So now that we’ve gone over the Sci-Fi they SHOULD remake, lets take a look at the other side of the coin. Hollywood has always found plenty of reasons to remake a movie. The special effects are outdated, the original is in French and the primary movie-going demographic (suburban teens who need a place to make out) are barely literate enough to read the title, let alone the subtitles, the actress who was in the original isn’t as hot as the actress we’ve got now…the list goes on.

And, listen, remakes are not inherently evil. Try as you might to insist that you prefer The Thing From Another World, the truth is, when you’ve got your friends over and you want to see someone’s stomach turn into a monster, you’re going to opt for John Carpenter’s The Thing.

On the other hand, there are some movies that are sacred. The filmmaker’s vision was perfected the first time around, and any attempt to bottle lightning again will be as disappointing as an 80s hair metal reunion tour. With that in mind, here is a list of sci-fi classics that should never be remade.

5. Close Encounters of the Third Kind

Leave it to Steven Spielberg to make a movie about benevolent aliens who just want to commune with mankind that is more bad-ass than his movie about evil aliens who just want to kill Tom Cruise and his annoying kids. On the surface, the concept sounds pretty lame: Richard Dreyfuss lives in the middle of nowhere, sees lights in the sky, finds out those lights are driven by the extra-terrestrial equivalent of Gandhi. No one gets killed, no one’s stomach turns into a monster. The end.

However, Spielberg somehow manages to capture the sense of wonder that we all have as kids staring up at the sky and imagining what else could be out there. Although some will say his talent has waned over the years, there’s no denying that his earlier films are true escapist entertainment bearing a stamp all his own. This, along with E.T., are about as close as most grown men will come to admitting they like a Disney film (it’s not a Disney film, but Spielberg made sure to include part of the melody from “When You Wish Upon a Star” in the soundtrack). Don’t tarnish that.

4. 2001: A Space Odyssey

It may be only slightly more entertaining than watching the grass grow, and the special effects that wowed audiences back in the day aren’t all that impressive anymore, but, love it or hate it, this Kubrick film stands alone.

It’s hard to believe it ever got made; the plot is baffling, the dialogue is kept to an absolute minimum, and any studio executive who claims to understand the significance of the giant space baby at the end is a worse liar than O.J. Simpson. Any attempt to return to the material would almost definitely result in failure, with evil supercomputer HAL 9000 being replaced by some sort of psychopathic android, and Justin Bieber making his film debut as the giant space baby.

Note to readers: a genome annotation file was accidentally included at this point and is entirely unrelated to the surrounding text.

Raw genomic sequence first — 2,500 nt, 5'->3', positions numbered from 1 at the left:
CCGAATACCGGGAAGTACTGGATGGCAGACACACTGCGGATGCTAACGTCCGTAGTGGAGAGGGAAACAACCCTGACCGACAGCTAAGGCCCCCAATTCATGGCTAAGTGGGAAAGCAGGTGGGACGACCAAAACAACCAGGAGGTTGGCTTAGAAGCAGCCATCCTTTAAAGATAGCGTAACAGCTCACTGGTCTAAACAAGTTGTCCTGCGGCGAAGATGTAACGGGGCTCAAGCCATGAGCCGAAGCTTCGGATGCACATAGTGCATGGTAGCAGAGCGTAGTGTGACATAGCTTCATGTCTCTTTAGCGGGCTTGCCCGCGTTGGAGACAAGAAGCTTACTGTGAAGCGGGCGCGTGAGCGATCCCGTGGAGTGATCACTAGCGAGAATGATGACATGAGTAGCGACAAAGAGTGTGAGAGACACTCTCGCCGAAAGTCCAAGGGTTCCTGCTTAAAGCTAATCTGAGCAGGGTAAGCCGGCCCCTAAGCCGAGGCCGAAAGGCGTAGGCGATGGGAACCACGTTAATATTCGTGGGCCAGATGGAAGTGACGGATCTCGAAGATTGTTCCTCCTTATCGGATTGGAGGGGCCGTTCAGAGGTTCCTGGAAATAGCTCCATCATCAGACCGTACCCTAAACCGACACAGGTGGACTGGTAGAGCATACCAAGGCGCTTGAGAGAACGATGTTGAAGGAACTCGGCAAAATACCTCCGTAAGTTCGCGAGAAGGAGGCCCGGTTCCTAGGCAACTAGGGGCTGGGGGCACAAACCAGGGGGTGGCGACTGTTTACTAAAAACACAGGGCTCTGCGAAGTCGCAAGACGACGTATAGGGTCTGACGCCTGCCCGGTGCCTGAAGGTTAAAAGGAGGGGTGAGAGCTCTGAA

If that’s not enough, 2001 has come and gone, so they would totally have to change the title. Purists ain’t having that.

3. Blade Runner

In the age of CGI, it’s hard to believe that a film released in 1982 could be more visually stunning than most sci-fi flicks these days, but here you go. Ridley Scott adapts Philip K. Dick’s novel Do Androids Dream of Electric Sheep? into a future noir classic that combines believable special effects, exceptional set design, and hey, check this out, a great story with some serious philosophical implications. There simply isn’t any other director who can match the vision of Scott.

Plus, Daryl Hannah makes for a pretty hot robot. Like I said, the film is visually stunning.

2. The Terminator

If anyone ever gets it into their sick and demented mind to “reboot” this classic, I promise to go all Terminator on them, building a time machine so I can go back to the 80s and kill their mother, just for the hell of it. The franchise more or less took a nose-dive after Terminator 2, which wrapped up the story rather nicely. The subsequent sequels and that mildly disappointing TV series (sad when anything with Summer Glau involved is disappointing) have not lived up to James Cameron’s original vision, but things will only get worse if we start from the beginning again. Arnold Schwarzenegger is the only man who gets to deliver the line “I’ll be back.”

1. Star Wars

Now, honestly, does this one even need an explanation? Although, in a way, it is more of a fantasy adventure than a science-fiction film, it has enough sci-fi elements (spaceships, laser guns, Mark Hamill) to justify its inclusion.

The sad thing is, given his behavior with the franchise in the past, no one would be a bit surprised if George Lucas himself suggested a remake. But seriously, you just don’t mess with someone’s childhood like that. That’s like going back in time and molesting Christmas, and that doesn’t even make sense.

What other Sci-Fi movies do you consider un-touchable by any director or studiio?